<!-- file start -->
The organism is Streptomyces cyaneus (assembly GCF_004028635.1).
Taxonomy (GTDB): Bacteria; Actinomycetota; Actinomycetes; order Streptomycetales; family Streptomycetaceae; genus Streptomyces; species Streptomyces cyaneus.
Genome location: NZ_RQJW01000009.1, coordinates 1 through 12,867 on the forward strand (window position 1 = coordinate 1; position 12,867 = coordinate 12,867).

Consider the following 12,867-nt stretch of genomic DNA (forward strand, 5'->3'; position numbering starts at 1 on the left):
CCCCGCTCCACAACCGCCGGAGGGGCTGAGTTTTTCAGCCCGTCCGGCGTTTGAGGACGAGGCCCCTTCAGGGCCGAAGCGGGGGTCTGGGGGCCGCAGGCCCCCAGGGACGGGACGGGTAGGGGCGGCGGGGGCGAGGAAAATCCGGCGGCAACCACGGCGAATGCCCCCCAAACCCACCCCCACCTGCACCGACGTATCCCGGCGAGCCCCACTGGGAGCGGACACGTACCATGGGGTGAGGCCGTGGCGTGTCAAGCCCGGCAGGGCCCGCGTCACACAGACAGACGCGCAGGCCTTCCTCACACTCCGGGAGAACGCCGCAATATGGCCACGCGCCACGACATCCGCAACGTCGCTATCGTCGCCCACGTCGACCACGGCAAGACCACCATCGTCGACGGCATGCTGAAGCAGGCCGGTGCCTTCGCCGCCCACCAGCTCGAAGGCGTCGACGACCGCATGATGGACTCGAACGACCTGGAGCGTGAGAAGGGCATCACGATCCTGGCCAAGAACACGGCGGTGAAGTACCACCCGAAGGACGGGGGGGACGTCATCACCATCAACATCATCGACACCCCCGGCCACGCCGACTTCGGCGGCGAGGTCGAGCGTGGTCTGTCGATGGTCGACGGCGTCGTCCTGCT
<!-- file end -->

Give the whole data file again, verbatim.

The organism is Streptomyces cyaneus (assembly GCF_004028635.1).
Taxonomy (GTDB): Bacteria; Actinomycetota; Actinomycetes; order Streptomycetales; family Streptomycetaceae; genus Streptomyces; species Streptomyces cyaneus.
Genome location: NZ_RQJW01000009.1, coordinates 1 through 12,867 on the forward strand (window position 1 = coordinate 1; position 12,867 = coordinate 12,867).

Consider the following 12,867-nt stretch of genomic DNA (forward strand, 5'->3'; position numbering starts at 1 on the left):
CCCCGCTCCACAACCGCCGGAGGGGCTGAGTTTTTCAGCCCGTCCGGCGTTTGAGGACGAGGCCCCTTCAGGGCCGAAGCGGGGGTCTGGGGGCCGCAGGCCCCCAGGGACGGGACGGGTAGGGGCGGCGGGGGCGAGGAAAATCCGGCGGCAACCACGGCGAATGCCCCCCAAACCCACCCCCACCTGCACCGACGTATCCCGGCGAGCCCCACTGGGAGCGGACACGTACCATGGGGTGAGGCCGTGGCGTGTCAAGCCCGGCAGGGCCCGCGTCACACAGACAGACGCGCAGGCCTTCCTCACACTCCGGGAGAACGCCGCAATATGGCCACGCGCCACGACATCCGCAACGTCGCTATCGTCGCCCACGTCGACCACGGCAAGACCACCATCGTCGACGGCATGCTGAAGCAGGCCGGTGCCTTCGCCGCCCACCAGCTCGAAGGCGTCGACGACCGCATGATGGACTCGAACGACCTGGAGCGTGAGAAGGGCATCACGATCCTGGCCAAGAACACGGCGGTGAAGTACCACCCGAAGGACGGGGGGGACGTCATCACCATCAACATCATCGACACCCCCGGCCACGCCGACTTCGGCGGCGAGGTCGAGCGTGGTCTGTCGATGGTCGACGGCGTCGTCCTGCT